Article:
8. Something
7. Strawberry Fields Forever
6. Here Comes the Sun
5. While My Guitar Gently Weeps
4. Abbey Road Medley: Sun King to The End
3. Hey Jude
2. In My Life
1. A Day in the Life

What?? No early Beatlemania hits? The iconic “She Loves You” clocked in at a lowly #45. “I Saw Her Standing There” was a respectable #21. But the song that started it all in America, “I Want to Hold Your Hand,” was only a distant #38!

And so it went. “Eight Days a Week” at #48. “Ticket to Ride” at #37. “She’s a Woman” at #92! And my absolute favorite childhood Beatles song, “I Feel Fine,” the epitome of pre-teen joy, was only #52!

They say that people who don’t vote have no right to complain about the results, but I’m complaining. Who are these people? How dare they think so lowly of the songs that defined a generation and changed the world? I would love to see the voter demographics. This Top 10 is consistent with comments about the Beatles that I have heard from today’s young adults who seem to truly appreciate the mature output of the post-Sgt. Pepper Beatles but don’t understand the hysteria and screaming fans of the group’s seminal “boy band” period. Hey, without “All My Loving” there would be no “Strawberry Fields.”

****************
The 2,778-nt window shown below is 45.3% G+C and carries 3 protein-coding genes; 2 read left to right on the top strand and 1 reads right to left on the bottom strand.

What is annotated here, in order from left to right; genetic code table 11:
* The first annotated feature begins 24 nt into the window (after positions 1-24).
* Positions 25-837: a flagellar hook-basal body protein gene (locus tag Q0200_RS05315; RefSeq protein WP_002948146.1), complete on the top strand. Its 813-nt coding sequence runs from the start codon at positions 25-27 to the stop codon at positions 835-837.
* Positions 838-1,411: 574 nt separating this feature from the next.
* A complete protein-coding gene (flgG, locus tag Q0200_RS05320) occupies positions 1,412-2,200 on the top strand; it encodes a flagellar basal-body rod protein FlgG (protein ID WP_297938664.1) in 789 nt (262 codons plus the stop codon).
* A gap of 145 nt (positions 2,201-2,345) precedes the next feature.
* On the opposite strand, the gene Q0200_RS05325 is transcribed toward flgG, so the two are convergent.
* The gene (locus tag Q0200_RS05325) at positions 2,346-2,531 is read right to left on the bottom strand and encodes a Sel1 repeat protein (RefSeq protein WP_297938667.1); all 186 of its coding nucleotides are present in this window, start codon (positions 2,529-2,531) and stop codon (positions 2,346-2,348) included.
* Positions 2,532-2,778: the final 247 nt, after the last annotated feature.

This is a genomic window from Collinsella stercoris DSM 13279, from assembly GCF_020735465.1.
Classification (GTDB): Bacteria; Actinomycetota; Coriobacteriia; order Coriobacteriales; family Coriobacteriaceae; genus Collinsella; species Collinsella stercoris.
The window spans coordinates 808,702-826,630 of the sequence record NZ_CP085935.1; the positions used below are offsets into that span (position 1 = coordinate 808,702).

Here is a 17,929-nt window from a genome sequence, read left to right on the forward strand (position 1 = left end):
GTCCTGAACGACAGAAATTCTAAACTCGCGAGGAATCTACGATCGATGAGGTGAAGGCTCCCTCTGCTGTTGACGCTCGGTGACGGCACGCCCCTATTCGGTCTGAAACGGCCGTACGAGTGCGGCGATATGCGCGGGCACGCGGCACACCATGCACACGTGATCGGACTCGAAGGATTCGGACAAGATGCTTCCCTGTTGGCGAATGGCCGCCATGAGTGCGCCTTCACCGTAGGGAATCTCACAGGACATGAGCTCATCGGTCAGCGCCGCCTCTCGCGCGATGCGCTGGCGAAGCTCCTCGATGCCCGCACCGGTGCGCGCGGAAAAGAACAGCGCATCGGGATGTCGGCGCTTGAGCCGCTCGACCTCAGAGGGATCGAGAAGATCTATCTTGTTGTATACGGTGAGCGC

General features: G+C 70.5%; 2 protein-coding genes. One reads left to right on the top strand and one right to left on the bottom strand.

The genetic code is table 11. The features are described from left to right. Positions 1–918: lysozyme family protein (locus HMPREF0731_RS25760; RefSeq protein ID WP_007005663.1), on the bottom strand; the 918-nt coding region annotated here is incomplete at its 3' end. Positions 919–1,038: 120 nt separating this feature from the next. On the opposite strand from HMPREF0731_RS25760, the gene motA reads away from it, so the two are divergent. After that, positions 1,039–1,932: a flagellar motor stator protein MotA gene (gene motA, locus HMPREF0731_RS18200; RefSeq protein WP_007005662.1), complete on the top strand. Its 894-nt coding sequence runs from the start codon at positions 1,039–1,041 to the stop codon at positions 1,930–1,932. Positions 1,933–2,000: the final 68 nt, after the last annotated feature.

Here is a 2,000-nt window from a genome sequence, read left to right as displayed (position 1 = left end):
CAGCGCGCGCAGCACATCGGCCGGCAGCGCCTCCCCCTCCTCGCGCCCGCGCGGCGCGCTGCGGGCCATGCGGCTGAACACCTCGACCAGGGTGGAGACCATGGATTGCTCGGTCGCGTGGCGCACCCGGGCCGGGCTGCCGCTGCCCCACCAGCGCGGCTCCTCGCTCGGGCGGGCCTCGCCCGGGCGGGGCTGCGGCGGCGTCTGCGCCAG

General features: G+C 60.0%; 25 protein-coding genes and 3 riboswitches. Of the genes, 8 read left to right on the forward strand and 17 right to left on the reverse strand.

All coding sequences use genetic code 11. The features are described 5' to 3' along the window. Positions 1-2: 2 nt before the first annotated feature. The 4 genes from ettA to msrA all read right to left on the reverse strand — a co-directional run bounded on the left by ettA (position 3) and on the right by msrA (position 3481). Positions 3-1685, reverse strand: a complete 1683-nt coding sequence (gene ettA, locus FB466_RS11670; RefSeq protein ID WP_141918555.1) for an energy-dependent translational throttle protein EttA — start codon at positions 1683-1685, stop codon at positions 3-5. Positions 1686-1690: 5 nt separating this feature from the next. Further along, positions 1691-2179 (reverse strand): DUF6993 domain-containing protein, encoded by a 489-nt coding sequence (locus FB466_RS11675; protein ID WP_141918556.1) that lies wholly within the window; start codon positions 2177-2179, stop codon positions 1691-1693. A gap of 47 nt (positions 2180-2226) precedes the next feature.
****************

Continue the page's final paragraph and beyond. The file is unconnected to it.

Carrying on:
So I’m guessing those who voted hail from the ranks of today’s twentysomethings who care more about good songwriting than record industry hype. But they don’t understand that the Beatles were not the product of the record industry. It was the other way around. The record industry of the early 1960s was pushing a more mellow crooner’s vibe: Paul Anka, Bobby Darin, Neil Sedaka, Fabian, and their ilk, after the brief demise of the rock’n’roll frenzy created in the 1950s by Bill Haley, Chuck Berry, Little Richard and, especially, Elvis Presley who, in March 1960, was just coming off a stint in the US Army. The record industry was trying to tame the teenagers of the early 60s with easy-going singers through whom they could control youthful consumer habits. Then the Beatles came along in 1964 with the British Invasion and turned that whole mellow vibe upside down with loud guitars, a driving backbeat, long hair, and “yeah, yeah, yeah.” The Beatles literally re-created the record industry in their image. The label executives, clearly taken by surprise, were gasping and panting to catch up.

So, hell yeah, “I Want to Hold Your Hand” deserves to be in the Top 10!